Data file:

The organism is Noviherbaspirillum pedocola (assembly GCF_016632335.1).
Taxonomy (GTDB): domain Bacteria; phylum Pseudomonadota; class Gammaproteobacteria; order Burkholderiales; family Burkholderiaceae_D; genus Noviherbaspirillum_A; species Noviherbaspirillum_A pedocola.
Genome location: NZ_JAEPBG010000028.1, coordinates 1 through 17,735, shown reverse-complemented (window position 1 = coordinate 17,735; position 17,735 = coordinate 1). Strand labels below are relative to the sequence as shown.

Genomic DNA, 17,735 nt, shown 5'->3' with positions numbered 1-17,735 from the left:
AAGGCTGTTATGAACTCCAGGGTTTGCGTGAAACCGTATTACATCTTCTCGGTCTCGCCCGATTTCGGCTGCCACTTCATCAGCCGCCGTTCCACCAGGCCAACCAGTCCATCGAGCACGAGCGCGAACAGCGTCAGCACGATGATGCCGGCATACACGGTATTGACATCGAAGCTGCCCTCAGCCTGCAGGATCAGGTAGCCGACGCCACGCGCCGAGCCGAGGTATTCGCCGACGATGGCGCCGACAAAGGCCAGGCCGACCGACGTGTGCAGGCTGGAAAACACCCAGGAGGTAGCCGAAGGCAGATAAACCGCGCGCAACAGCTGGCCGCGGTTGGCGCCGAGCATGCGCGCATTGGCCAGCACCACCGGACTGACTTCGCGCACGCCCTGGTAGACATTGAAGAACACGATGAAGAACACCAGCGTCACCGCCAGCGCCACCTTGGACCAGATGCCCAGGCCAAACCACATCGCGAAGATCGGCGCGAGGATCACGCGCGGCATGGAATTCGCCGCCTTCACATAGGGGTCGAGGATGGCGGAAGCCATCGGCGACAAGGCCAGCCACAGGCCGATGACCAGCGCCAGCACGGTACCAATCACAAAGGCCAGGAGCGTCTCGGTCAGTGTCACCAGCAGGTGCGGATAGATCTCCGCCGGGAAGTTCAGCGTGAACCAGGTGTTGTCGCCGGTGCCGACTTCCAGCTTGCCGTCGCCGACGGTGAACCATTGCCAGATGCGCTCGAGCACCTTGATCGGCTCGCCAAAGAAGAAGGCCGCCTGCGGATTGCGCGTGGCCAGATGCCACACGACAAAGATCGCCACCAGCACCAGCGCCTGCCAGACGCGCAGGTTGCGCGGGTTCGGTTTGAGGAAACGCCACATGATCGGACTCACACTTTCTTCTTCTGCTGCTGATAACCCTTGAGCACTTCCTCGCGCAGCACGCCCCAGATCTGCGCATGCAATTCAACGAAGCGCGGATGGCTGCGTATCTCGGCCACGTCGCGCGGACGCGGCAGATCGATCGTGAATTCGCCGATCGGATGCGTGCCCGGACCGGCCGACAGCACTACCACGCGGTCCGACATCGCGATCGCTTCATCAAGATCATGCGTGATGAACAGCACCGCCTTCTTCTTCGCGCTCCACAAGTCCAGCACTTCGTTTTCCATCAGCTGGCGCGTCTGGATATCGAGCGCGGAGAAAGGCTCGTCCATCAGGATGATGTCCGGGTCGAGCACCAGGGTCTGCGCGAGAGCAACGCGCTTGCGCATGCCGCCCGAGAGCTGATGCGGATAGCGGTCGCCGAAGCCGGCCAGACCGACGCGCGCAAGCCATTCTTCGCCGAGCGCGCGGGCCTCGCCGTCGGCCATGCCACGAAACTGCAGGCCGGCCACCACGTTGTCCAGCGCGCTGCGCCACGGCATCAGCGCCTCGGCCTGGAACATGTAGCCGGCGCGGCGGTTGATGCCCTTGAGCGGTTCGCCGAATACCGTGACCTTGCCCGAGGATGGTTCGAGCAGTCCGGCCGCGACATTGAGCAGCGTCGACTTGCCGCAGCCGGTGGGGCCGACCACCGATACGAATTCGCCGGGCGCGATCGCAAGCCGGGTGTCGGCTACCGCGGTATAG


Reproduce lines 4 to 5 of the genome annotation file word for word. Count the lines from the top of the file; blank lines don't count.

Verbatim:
Genomic DNA, 17,735 nt, shown 5'->3' with positions numbered 1-17,735 from the left:
AAGGCTGTTATGAACTCCAGGGTTTGCGTGAAACCGTATTACATCTTCTCGGTCTCGCCCGATTTCGGCTGCCACTTCATCAGCCGCCGTTCCACCAGGCCAACCAGTCCATCGAGCACGAGCGCGAACAGCGTCAGCACGATGATGCCGGCATACACGGTATTGACATCGAAGCTGCCCTCAGCCTGCAGGATCAGGTAGCCGACGCCACGCGCCGAGCCGAGGTATTCGCCGACGATGGCGCCGACAAAGGCCAGGCCGACCGACGTGTGCAGGCTGGAAAACACCCAGGAGGTAGCCGAAGGCAGATAAACCGCGCGCAACAGCTGGCCGCGGTTGGCGCCGAGCATGCGCGCATTGGCCAGCACCACCGGACTGACTTCGCGCACGCCCTGGTAGACATTGAAGAACACGATGAAGAACACCAGCGTCACCGCCAGCGCCACCTTGGACCAGATGCCCAGGCCAAACCACATCGCGAAGATCGGCGCGAGGATCACGCGCGGCATGGAATTCGCCGCCTTCACATAGGGGTCGAGGATGGCGGAAGCCATCGGCGACAAGGCCAGCCACAGGCCGATGACCAGCGCCAGCACGGTACCAATCACAAAGGCCAGGAGCGTCTCGGTCAGTGTCACCAGCAGGTGCGGATAGATCTCCGCCGGGAAGTTCAGCGTGAACCAGGTGTTGTCGCCGGTGCCGACTTCCAGCTTGCCGTCGCCGACGGTGAACCATTGCCAGATGCGCTCGAGCACCTTGATCGGCTCGCCAAAGAAGAAGGCCGCCTGCGGATTGCGCGTGGCCAGATGCCACACGACAAAGATCGCCACCAGCACCAGCGCCTGCCAGACGCGCAGGTTGCGCGGGTTCGGTTTGAGGAAACGCCACATGATCGGACTCACACTTTCTTCTTCTGCTGCTGATAACCCTTGAGCACTTCCTCGCGCAGCACGCCCCAGATCTGCGCATGCAATTCAACGAAGCGCGGATGGCTGCGTATCTCGGCCACGTCGCGCGGACGCGGCAGATCGATCGTGAATTCGCCGATCGGATGCGTGCCCGGACCGGCCGACAGCACTACCACGCGGTCCGACATCGCGATCGCTTCATCAAGATCATGCGTGATGAACAGCACCGCCTTCTTCTTCGCGCTCCACAAGTCCAGCACTTCGTTTTCCATCAGCTGGCGCGTCTGGATATCGAGCGCGGAGAAAGGCTCGTCCATCAGGATGATGTCCGGGTCGAGCACCAGGGTCTGCGCGAGAGCAACGCGCTTGCGCATGCCGCCCGAGAGCTGATGCGGATAGCGGTCGCCGAAGCCGGCCAGACCGACGCGCGCAAGCCATTCTTCGCCGAGCGCGCGGGCCTCGCCGTCGGCCATGCCACGAAACTGCAGGCCGGCCACCACGTTGTCCAGCGCGCTGCGCCACGGCATCAGCGCCTCGGCCTGGAACATGTAGCCGGCGCGGCGGTTGATGCCCTTGAGCGGTTCGCCGAATACCGTGACCTTGCCCGAGGATGGTTCGAGCAGTCCGGCCGCGACATTGAGCAGCGTCGACTTGCCGCAGCCGGTGGGGCCGACCACCGATACGAATTCGCCGGGCGCGATCGCAAGCCGGGTGTCGGCTACCGCGGTATAG